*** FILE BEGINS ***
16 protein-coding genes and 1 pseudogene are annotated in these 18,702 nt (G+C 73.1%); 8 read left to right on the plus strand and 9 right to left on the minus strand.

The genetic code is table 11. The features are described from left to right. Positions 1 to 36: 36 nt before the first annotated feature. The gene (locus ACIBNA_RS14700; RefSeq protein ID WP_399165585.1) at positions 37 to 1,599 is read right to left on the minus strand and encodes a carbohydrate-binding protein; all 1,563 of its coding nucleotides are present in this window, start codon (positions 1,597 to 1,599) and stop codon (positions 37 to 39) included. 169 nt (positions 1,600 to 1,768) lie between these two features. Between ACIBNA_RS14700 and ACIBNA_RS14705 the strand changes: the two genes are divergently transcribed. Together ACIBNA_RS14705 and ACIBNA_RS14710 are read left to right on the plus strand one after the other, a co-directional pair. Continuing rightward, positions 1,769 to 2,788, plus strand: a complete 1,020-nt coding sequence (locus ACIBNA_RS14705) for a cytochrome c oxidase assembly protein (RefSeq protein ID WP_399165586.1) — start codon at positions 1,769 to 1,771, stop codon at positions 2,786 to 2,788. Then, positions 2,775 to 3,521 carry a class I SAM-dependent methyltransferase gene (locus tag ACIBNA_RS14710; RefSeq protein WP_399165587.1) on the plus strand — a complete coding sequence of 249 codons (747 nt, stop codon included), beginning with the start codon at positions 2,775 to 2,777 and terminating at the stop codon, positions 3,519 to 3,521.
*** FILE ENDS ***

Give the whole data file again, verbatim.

16 protein-coding genes and 1 pseudogene are annotated in these 18,702 nt (G+C 73.1%); 8 read left to right on the plus strand and 9 right to left on the minus strand.

The genetic code is table 11. The features are described from left to right. Positions 1 to 36: 36 nt before the first annotated feature. The gene (locus ACIBNA_RS14700; RefSeq protein ID WP_399165585.1) at positions 37 to 1,599 is read right to left on the minus strand and encodes a carbohydrate-binding protein; all 1,563 of its coding nucleotides are present in this window, start codon (positions 1,597 to 1,599) and stop codon (positions 37 to 39) included. 169 nt (positions 1,600 to 1,768) lie between these two features. Between ACIBNA_RS14700 and ACIBNA_RS14705 the strand changes: the two genes are divergently transcribed. Together ACIBNA_RS14705 and ACIBNA_RS14710 are read left to right on the plus strand one after the other, a co-directional pair. Continuing rightward, positions 1,769 to 2,788, plus strand: a complete 1,020-nt coding sequence (locus ACIBNA_RS14705) for a cytochrome c oxidase assembly protein (RefSeq protein ID WP_399165586.1) — start codon at positions 1,769 to 1,771, stop codon at positions 2,786 to 2,788. Then, positions 2,775 to 3,521 carry a class I SAM-dependent methyltransferase gene (locus tag ACIBNA_RS14710; RefSeq protein WP_399165587.1) on the plus strand — a complete coding sequence of 249 codons (747 nt, stop codon included), beginning with the start codon at positions 2,775 to 2,777 and terminating at the stop codon, positions 3,519 to 3,521.